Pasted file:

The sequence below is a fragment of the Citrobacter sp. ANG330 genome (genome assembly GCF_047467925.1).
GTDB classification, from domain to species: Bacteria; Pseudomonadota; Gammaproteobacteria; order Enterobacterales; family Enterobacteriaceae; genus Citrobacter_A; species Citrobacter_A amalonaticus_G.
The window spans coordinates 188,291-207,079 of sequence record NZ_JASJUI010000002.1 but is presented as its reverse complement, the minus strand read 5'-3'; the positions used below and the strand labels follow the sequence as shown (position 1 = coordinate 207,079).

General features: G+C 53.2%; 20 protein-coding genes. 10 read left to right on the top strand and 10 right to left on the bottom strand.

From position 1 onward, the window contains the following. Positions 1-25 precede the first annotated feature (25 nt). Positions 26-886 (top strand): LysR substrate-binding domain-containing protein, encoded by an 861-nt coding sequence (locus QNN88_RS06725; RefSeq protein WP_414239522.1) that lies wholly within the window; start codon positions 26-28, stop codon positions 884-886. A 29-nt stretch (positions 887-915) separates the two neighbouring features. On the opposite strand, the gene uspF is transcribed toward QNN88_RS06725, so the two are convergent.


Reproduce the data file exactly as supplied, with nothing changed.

The sequence below is a fragment of the Citrobacter sp. ANG330 genome (genome assembly GCF_047467925.1).
GTDB classification, from domain to species: Bacteria; Pseudomonadota; Gammaproteobacteria; order Enterobacterales; family Enterobacteriaceae; genus Citrobacter_A; species Citrobacter_A amalonaticus_G.
The window spans coordinates 188,291-207,079 of sequence record NZ_JASJUI010000002.1 but is presented as its reverse complement, the minus strand read 5'-3'; the positions used below and the strand labels follow the sequence as shown (position 1 = coordinate 207,079).

General features: G+C 53.2%; 20 protein-coding genes. 10 read left to right on the top strand and 10 right to left on the bottom strand.

From position 1 onward, the window contains the following. Positions 1-25 precede the first annotated feature (25 nt). Positions 26-886 (top strand): LysR substrate-binding domain-containing protein, encoded by an 861-nt coding sequence (locus QNN88_RS06725; RefSeq protein WP_414239522.1) that lies wholly within the window; start codon positions 26-28, stop codon positions 884-886. A 29-nt stretch (positions 887-915) separates the two neighbouring features. On the opposite strand, the gene uspF is transcribed toward QNN88_RS06725, so the two are convergent.